In January, the US added 50,000 manufacturing jobs, the largest amount since January 2011. However, the performance is even more impressive than that would imply. Since 1990, we have only seen that level of factory job growth matched of exceeded five times -- 2.3% of the time.
Looking even further back to 1980, we have added 50,000 or more factory jobs in just 28 months, or 7.3% of the time. Even if we go back to 1970, we have only added that many jobs 15.0% of the time. The first graph shows the history of monthly changes in factory jobs.
This has not been a one-month flash in the pan, as we have now added factory jobs in 21 of the last 24 months. Prior to February 2010, we went 43 straight months with declining factory jobs. Year over year, we have added 235,000 jobs. While that is down slightly from last month, prior to December, the last time we saw that sort of year over year job growth was in May 1998.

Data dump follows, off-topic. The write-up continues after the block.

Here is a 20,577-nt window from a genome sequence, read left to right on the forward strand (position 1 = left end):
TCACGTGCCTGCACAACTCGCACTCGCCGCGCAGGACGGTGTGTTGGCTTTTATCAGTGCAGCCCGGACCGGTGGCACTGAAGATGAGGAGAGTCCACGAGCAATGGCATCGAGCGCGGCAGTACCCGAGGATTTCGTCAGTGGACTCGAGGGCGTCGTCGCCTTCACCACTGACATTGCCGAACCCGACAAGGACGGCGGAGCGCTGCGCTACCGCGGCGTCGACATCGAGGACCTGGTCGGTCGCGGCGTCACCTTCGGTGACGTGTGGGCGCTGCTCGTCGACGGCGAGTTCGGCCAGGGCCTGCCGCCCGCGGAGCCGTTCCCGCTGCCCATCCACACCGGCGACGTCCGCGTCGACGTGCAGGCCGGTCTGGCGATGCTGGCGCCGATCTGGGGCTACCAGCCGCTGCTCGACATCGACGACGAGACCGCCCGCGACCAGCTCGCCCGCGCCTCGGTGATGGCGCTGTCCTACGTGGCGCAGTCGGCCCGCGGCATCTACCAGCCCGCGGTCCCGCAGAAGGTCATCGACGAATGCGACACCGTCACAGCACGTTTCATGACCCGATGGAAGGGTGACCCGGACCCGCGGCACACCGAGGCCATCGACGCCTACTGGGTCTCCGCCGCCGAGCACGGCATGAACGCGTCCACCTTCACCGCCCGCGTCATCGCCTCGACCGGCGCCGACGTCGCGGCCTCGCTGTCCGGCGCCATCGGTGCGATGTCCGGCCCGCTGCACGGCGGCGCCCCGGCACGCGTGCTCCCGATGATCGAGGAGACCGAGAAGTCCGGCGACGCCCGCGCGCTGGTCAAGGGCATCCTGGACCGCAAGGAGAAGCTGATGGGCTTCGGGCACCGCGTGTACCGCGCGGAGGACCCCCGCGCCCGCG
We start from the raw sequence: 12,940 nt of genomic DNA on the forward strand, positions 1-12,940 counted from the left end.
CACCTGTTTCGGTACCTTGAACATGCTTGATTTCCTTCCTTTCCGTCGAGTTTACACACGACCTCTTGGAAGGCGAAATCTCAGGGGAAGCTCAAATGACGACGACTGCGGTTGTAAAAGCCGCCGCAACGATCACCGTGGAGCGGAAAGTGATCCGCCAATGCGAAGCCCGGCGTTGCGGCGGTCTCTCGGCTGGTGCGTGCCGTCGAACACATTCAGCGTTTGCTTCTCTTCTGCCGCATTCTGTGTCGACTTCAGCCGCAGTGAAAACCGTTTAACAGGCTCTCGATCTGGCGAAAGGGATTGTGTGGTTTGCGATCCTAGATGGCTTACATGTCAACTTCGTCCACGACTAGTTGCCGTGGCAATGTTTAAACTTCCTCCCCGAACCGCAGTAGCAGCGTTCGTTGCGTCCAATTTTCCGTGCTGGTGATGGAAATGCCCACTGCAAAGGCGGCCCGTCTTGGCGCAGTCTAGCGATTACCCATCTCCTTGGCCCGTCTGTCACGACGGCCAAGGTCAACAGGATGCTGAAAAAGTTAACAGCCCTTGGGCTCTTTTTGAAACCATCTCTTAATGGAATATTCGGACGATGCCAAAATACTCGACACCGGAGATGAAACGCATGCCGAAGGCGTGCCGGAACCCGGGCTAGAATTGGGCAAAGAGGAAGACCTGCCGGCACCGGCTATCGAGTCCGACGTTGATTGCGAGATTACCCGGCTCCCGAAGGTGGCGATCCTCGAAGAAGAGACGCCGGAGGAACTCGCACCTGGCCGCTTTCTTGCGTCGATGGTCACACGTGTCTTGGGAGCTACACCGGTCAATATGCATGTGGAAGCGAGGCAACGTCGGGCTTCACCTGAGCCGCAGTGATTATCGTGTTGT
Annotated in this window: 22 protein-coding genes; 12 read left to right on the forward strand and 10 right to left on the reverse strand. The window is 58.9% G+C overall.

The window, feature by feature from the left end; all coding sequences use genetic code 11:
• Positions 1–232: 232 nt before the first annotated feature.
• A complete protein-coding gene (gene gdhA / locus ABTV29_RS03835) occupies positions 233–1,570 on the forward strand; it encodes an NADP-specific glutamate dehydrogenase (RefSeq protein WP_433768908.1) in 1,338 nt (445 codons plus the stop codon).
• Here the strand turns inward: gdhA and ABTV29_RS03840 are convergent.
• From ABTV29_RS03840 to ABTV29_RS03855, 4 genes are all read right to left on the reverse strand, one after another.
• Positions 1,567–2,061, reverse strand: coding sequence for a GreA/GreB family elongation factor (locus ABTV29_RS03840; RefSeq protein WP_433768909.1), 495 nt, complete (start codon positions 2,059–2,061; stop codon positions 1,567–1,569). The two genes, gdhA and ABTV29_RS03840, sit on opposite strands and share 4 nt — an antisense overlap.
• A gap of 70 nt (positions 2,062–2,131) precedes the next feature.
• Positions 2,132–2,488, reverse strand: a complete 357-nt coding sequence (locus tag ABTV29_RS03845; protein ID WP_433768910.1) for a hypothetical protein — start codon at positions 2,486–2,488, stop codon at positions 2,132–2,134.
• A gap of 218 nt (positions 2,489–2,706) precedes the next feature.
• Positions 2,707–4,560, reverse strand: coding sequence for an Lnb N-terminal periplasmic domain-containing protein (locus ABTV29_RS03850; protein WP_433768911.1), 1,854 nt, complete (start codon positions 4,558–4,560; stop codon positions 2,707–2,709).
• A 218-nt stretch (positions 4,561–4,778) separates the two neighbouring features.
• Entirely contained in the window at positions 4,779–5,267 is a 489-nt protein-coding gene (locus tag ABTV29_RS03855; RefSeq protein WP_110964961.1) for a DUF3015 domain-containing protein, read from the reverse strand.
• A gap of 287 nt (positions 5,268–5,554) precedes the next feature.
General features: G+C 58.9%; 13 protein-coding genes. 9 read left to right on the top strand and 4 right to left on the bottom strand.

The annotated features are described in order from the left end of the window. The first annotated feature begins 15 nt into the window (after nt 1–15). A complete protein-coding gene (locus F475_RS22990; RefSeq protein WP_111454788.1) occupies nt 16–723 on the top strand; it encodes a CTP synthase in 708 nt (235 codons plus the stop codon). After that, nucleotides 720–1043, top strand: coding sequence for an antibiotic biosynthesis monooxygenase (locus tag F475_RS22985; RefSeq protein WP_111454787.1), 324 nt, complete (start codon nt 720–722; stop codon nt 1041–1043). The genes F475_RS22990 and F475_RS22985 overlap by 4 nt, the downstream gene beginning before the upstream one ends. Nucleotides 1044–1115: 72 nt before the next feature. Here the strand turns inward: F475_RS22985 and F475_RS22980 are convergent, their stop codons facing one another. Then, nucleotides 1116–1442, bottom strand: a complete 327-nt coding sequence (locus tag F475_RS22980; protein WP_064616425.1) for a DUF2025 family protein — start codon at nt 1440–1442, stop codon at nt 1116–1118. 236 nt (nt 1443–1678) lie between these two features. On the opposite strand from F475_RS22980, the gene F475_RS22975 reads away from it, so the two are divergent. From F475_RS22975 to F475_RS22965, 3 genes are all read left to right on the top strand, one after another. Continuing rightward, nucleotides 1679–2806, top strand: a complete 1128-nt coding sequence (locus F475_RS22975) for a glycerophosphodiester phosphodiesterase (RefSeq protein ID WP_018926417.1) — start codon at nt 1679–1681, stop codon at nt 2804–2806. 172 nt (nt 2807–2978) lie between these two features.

Since 1970, the average year-over-year change in factory jobs has been a loss of 162,000. If you shorten up the history, the picture is even worse, with an average change since January 1980 of 239,000 jobs lost; since 1990, the average jumps to 282,000. Here is the same data presented as the year-over-year change in factory jobs:
Given the secular decline in factory jobs since 1980, if the year-over-year changes are put in percentage-change terms, the results look even more impressive. Clearly we are not adding factory jobs at anything like the rate that we did in the 1970’s, but relative to the record since the early 1980’s, it sure looks pretty impressive.
Question is: Are we seeing simply a flash in the pan -- a rebound from the awful declines during the Great Recession -- or do you think that we are at the start of a renaissance in American manufacturing?